Posted: April 9, 2020
Businesses should implement measures to enable social distancing as much as possible.
- Consider staggering shifts to reduce worker population at any given time.
- Stagger breaks to reduce staff interactions.
- Review procedures to identify ways to increase the physical separation of staff.
- Businesses should prioritize hand hygiene and respiratory etiquette among employees.
- Businesses should provide or allow employees to wear their own homemade cloth facemasks.
- Businesses should provide hand sanitizer or handwashing opportunities as frequently as possible.
Screen all employees by taking their temperature and assessing for cough, sore throat, difficulty breathing or any other respiratory symptom at the beginning and end of each shift. For a screening algorithm click here.
Exclude all employees reporting fever or respiratory symptoms (these cases will be directed to stay home and isolate themselves from other people and animals in the home) until they:
- Have had no fever for at least 72 hours (that is three full days of no fever without the use of medicine that reduces fevers) AND
- Other symptoms have improved (for example, when your cough or shortness of breath have improved) AND
- At least 7 days have passed since your symptoms first appeared.
Exclusion criteria must be followed with all symptomatic employees, regardless of whether the testing is completed (even if the employee tests negative for COVID-19 infection).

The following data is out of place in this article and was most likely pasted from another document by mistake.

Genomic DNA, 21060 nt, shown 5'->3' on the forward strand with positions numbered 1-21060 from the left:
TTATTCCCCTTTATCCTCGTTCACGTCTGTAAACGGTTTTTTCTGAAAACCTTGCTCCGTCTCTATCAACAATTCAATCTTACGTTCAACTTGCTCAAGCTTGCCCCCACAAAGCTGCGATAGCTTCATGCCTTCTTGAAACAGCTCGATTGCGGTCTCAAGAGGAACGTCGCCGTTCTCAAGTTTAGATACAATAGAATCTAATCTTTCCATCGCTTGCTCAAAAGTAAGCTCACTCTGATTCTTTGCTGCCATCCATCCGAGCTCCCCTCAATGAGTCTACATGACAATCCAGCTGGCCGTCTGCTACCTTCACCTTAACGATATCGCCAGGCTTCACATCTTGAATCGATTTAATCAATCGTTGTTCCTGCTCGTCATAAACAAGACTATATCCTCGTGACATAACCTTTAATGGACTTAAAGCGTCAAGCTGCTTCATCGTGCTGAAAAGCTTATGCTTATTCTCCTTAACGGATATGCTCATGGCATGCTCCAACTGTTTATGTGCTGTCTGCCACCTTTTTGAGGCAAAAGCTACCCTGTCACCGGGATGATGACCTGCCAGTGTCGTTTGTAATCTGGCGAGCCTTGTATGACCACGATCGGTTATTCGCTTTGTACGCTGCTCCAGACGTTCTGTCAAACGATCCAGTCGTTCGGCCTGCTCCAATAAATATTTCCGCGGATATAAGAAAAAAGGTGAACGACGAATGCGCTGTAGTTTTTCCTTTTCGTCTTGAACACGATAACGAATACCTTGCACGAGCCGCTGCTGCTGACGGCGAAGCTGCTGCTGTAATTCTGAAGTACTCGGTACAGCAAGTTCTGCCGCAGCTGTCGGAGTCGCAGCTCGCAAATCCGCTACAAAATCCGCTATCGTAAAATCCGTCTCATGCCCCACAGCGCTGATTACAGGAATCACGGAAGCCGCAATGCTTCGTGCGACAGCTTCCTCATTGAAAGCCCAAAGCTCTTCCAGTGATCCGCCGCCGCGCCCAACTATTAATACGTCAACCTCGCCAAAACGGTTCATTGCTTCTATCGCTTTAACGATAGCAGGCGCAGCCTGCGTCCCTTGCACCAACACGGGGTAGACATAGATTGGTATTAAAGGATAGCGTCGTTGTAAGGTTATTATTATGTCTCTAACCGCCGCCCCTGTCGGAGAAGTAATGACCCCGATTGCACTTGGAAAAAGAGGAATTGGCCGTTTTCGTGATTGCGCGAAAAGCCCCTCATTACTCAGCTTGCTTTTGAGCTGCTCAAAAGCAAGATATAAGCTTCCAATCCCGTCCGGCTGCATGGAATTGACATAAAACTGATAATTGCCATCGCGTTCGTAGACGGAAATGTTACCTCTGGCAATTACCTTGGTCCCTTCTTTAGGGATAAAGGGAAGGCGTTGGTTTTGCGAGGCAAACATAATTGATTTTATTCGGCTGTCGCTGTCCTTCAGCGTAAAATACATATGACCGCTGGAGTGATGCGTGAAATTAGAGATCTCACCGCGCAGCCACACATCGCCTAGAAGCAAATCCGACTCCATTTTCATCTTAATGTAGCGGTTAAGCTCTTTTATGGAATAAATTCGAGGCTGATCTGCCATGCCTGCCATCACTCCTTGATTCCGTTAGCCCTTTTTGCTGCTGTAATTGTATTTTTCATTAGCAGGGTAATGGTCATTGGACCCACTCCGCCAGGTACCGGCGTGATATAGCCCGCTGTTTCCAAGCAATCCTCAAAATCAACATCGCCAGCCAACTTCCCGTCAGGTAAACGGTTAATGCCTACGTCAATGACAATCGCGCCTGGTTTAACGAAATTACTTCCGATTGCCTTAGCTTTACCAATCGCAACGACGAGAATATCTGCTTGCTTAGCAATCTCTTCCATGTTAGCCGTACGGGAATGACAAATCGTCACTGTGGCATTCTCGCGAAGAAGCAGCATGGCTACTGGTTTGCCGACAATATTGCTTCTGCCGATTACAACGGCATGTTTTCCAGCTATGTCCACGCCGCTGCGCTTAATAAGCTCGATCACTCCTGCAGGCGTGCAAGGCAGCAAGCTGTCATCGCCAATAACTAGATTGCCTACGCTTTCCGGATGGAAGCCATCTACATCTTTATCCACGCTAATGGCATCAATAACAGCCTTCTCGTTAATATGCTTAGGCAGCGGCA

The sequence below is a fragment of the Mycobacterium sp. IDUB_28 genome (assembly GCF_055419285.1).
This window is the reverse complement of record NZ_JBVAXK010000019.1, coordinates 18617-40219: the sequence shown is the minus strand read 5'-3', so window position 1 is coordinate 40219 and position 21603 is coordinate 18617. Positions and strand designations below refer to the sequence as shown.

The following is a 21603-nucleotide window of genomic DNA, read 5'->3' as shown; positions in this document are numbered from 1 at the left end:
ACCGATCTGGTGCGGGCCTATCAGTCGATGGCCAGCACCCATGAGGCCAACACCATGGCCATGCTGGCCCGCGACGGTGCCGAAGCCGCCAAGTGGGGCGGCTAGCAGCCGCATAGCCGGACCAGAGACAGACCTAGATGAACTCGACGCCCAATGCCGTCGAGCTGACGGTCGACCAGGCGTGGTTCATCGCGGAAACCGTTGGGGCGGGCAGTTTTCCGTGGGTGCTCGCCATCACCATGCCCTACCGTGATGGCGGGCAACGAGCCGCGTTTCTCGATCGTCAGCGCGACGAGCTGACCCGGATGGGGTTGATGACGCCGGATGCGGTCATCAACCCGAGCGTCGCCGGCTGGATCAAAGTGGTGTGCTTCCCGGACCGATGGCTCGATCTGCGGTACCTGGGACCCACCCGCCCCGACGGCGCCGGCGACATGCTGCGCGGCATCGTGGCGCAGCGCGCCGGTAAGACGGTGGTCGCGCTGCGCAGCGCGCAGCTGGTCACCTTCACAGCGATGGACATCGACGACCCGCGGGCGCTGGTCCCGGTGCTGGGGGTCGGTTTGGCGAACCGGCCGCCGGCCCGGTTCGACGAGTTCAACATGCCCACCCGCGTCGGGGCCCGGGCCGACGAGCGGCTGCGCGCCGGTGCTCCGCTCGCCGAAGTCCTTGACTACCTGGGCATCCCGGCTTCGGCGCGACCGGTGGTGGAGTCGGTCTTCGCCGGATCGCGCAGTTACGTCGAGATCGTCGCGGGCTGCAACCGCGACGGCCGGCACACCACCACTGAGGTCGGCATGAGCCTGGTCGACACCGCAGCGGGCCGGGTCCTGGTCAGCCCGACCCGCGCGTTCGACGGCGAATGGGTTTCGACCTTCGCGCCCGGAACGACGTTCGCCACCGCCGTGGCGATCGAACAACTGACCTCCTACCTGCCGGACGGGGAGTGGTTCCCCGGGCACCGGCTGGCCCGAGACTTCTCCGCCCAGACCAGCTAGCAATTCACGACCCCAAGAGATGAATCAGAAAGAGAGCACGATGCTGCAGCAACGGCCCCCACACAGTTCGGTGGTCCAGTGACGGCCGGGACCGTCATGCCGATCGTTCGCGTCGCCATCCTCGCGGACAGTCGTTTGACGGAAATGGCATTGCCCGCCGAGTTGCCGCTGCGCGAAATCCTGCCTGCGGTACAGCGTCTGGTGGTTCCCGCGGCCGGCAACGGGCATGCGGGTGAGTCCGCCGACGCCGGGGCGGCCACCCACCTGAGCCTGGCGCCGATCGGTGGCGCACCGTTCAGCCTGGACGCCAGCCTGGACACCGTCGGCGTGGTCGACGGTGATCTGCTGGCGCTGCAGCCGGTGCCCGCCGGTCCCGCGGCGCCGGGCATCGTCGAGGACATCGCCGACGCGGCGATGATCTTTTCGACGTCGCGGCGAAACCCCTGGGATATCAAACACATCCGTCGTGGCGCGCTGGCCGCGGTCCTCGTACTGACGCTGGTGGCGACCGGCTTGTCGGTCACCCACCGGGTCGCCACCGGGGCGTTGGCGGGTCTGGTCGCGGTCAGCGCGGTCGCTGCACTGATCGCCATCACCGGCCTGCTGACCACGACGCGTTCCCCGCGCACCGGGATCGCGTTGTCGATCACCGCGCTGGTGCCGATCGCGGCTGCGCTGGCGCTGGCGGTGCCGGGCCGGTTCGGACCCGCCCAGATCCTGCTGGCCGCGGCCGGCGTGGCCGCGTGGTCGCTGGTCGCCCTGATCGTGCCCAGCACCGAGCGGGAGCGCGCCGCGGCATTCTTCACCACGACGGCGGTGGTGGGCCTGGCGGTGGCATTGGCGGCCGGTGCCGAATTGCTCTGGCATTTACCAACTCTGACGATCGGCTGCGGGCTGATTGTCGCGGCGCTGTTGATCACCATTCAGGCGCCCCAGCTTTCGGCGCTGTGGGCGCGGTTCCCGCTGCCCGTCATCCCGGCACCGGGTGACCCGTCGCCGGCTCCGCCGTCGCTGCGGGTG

Please report to the Iowa Department of Public Health when 10% or greater of your employees are reporting COVID-19 symptoms (including fever, cough, sore throat, difficulty breathing, or any other respiratory symptom). Report to public health by filling out the survey at this link: https://redcap.idph.state.ia.us/surveys/?s=NRJ4FDMDPN
Coordinate with your occupational health provider to define a pathway to test symptomatic employees.
- Public health will approve State Hygienic Laboratory testing for symptomatic employees during outbreaks.
- The occupational health provider or employees’ personal health providers will be responsible for collecting the nasopharyngeal swab for testing and following-up for medical care as needed.
When employees test positive for COVID-19 infection, public health and occupational health will work jointly to investigate cases and identify the following contacts:
- household contacts,
- rideshare partners, and
- co-workers with prolonged contact (within 6 feet of the case for at least 30 minutes).
All of these contacts will be directed to stay at home and isolate themselves from other people and animals in the home for 14 days after the last known exposure to a person with COVID-19
Businesses should consider excluding high-risk employees when outbreaks are ongoing. High-risk employees would include:
- People aged 65 years and older
- People of all ages with underlying medical conditions, particularly if not well controlled, including:
- People with chronic lung disease or moderate to severe asthma
- People who have serious heart conditions
- People who are immunocompromised
- Many conditions can cause a person to be immunocompromised, including cancer treatment, smoking, bone marrow or organ transplantation, immune deficiencies, poorly controlled HIV or AIDS, and prolonged use of corticosteroids and other immune weakening medications
- People with severe obesity (body mass index [BMI] ≥40)
- People with diabetes
- People with chronic kidney disease undergoing dialysis
- People with liver disease
Business decisions to close, should be based upon workforce availability and the ability to follow the recommended measures outlined above.
* Outbreaks are defined as greater than 10% of employees ill with COVID-19 symptoms (fever, cough, sore throat, difficulty breathing, or other respiratory symptoms)